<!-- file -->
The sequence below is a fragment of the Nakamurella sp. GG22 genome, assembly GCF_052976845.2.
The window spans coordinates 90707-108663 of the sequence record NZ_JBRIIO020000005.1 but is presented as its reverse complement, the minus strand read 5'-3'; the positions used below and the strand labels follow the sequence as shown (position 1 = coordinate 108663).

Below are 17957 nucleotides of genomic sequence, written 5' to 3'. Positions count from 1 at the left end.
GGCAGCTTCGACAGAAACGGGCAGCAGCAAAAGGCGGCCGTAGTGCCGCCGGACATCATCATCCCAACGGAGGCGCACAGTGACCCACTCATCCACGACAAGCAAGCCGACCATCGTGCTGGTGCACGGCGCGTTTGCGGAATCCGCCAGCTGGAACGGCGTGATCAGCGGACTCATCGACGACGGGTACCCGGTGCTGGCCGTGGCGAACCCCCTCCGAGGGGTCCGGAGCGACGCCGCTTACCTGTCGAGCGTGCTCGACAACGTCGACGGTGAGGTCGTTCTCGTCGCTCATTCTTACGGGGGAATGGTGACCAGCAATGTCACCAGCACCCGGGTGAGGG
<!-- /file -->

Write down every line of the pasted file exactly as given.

The sequence below is a fragment of the Nakamurella sp. GG22 genome, assembly GCF_052976845.2.
The window spans coordinates 90707-108663 of the sequence record NZ_JBRIIO020000005.1 but is presented as its reverse complement, the minus strand read 5'-3'; the positions used below and the strand labels follow the sequence as shown (position 1 = coordinate 108663).

Below are 17957 nucleotides of genomic sequence, written 5' to 3'. Positions count from 1 at the left end.
GGCAGCTTCGACAGAAACGGGCAGCAGCAAAAGGCGGCCGTAGTGCCGCCGGACATCATCATCCCAACGGAGGCGCACAGTGACCCACTCATCCACGACAAGCAAGCCGACCATCGTGCTGGTGCACGGCGCGTTTGCGGAATCCGCCAGCTGGAACGGCGTGATCAGCGGACTCATCGACGACGGGTACCCGGTGCTGGCCGTGGCGAACCCCCTCCGAGGGGTCCGGAGCGACGCCGCTTACCTGTCGAGCGTGCTCGACAACGTCGACGGTGAGGTCGTTCTCGTCGCTCATTCTTACGGGGGAATGGTGACCAGCAATGTCACCAGCACCCGGGTGAGGG